|Re: gender stereotypes||<– Date –> <– Thread –>|
|From: Sharon Villines (sharonsharonvillines.com)|
|Date: Wed, 12 Jul 2017 16:23:20 -0700 (PDT)|
As a feminist in the 1960s and 70s, I and a whole generation of women spent a lot of time denying gender differences. We believed gender was behaviorally determined from the moment they were first touched in the delivery room. This is a girl. This is a boy. It was important to have boys in blue and girls in pink so everyone would know how to treat them. How to hold them. How to softly to speak. We were rabid about it. Free To Be You and Me was constantly playing. But then we started having children who were raised by us without preconceptions but also with anti-stereotyping. Girls had to have trucks and boys had to have dolls. Clothing was unisex. Girls no longer wore dresses. Well, guess what. The boys were still traditional boys and the girls were still girls. There were differences in that they were no longer shamed for cross-gender behavior. All boys didn’t have to join a sports team. All girls didn’t have to wear makeup and start filling a hope chest at 12. But they still preferred girl things and boy things. And adults do too. Many people like to use workshops and do woodwork. But the person who is mostly likely to move in _because_ there is a workshop, is a man. Not that all men like woodworking or have ever been in a shop, but if you have a good workshop, the chances are you will attract more men. The fact remains, however, is that women are the majority of the population and that majority begins increasing dramatically at about age 50. If you spend too much time being careful not to be gender biased, you will miss the gender bias. Sharon ---- Sharon Villines Takoma Village Cohousing, Washington DC http://www.takomavillage.org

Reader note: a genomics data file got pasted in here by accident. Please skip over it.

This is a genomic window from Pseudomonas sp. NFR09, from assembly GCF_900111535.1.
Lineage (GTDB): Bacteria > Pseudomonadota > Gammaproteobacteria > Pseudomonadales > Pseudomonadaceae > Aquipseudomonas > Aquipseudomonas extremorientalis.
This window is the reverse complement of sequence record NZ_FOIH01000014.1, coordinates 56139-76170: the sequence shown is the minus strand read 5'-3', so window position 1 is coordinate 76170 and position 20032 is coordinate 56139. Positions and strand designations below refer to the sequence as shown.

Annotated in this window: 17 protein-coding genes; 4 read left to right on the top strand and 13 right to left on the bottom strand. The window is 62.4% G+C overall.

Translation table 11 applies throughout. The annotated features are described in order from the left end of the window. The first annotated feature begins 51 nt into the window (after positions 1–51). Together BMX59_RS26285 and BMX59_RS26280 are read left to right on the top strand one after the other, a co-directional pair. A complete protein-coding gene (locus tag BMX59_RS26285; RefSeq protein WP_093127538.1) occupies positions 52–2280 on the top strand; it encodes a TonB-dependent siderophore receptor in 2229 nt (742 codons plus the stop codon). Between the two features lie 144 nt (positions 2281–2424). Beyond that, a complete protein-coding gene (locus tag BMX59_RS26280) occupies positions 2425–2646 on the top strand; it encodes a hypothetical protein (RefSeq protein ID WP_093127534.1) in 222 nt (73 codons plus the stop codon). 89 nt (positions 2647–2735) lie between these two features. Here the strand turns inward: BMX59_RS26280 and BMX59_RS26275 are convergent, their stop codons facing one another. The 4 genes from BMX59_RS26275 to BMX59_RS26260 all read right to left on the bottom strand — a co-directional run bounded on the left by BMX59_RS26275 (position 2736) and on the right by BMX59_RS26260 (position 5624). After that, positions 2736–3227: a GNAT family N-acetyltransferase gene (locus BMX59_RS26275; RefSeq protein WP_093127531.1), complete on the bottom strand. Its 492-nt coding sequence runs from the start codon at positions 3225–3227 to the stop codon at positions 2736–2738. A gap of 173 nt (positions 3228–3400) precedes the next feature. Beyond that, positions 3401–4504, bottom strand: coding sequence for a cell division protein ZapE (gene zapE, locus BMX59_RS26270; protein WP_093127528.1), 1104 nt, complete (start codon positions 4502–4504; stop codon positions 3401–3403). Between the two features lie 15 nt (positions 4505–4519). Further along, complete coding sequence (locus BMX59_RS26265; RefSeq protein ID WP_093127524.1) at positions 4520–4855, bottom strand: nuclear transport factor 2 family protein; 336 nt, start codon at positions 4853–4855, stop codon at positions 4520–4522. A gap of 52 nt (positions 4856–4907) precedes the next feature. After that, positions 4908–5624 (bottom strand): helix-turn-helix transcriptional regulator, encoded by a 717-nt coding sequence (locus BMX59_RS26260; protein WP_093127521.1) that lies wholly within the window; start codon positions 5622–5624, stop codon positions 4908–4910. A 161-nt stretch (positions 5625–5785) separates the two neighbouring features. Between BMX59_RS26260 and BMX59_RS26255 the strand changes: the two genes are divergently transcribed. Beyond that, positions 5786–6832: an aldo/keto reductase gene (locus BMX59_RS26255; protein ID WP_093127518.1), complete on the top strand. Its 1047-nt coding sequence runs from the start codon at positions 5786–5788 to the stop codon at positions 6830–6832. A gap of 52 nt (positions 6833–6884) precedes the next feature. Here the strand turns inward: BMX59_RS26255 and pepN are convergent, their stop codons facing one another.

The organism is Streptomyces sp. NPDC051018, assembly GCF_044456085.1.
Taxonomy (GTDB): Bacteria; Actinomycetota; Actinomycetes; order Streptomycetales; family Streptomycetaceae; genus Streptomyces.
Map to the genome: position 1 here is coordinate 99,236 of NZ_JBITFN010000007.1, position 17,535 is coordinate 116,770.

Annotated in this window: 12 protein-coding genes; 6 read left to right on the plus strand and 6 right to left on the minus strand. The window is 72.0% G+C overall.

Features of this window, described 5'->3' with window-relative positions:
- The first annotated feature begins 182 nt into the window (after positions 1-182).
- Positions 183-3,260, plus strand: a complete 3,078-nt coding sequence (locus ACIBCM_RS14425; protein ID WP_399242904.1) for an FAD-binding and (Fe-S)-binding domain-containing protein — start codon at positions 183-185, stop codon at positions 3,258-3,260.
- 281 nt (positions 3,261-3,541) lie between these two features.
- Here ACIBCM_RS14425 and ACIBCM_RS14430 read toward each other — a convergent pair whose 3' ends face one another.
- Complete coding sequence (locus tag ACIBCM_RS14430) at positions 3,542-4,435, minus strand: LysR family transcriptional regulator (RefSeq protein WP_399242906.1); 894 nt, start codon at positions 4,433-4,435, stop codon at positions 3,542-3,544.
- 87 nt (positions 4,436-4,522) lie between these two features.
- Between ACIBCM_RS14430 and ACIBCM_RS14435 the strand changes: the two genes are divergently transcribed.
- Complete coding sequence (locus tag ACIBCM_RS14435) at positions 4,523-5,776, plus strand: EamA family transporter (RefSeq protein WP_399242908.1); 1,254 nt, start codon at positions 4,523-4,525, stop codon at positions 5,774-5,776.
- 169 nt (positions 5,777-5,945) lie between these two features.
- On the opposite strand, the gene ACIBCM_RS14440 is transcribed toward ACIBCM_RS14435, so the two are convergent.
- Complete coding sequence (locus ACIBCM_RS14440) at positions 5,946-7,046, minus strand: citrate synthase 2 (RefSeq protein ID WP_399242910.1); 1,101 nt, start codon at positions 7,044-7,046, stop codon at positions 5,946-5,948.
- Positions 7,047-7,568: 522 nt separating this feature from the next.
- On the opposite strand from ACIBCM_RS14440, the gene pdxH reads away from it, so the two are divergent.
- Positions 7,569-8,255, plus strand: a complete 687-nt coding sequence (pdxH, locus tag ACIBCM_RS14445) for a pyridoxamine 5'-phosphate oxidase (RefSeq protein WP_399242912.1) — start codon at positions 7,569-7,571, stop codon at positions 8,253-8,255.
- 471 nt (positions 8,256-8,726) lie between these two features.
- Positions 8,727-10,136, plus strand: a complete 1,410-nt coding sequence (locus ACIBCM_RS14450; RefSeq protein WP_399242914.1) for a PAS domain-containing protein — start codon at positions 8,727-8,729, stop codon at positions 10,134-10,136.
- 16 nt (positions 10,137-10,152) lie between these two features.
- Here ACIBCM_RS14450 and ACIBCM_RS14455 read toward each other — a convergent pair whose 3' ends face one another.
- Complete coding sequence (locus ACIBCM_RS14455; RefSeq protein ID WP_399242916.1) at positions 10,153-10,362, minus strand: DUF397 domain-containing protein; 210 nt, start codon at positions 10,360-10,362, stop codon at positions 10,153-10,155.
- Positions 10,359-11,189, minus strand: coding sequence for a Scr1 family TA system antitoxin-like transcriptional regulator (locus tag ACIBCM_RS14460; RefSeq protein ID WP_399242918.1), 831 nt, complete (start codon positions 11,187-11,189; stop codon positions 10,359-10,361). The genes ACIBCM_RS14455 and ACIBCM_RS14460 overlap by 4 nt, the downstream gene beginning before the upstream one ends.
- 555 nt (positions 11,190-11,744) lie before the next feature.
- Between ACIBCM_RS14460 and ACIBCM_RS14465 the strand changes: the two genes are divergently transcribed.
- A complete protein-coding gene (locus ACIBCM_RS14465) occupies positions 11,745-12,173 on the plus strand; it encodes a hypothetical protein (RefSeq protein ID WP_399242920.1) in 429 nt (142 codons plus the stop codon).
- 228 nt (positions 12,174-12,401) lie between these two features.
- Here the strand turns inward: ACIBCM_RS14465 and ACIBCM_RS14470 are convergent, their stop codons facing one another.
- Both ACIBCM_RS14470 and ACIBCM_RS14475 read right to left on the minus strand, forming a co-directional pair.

- Re: gender stereotypes Lynn Nadeau / Maraiah, July 12 2017
- Gender stereotypes Jonathan Kallay, July 13 2017
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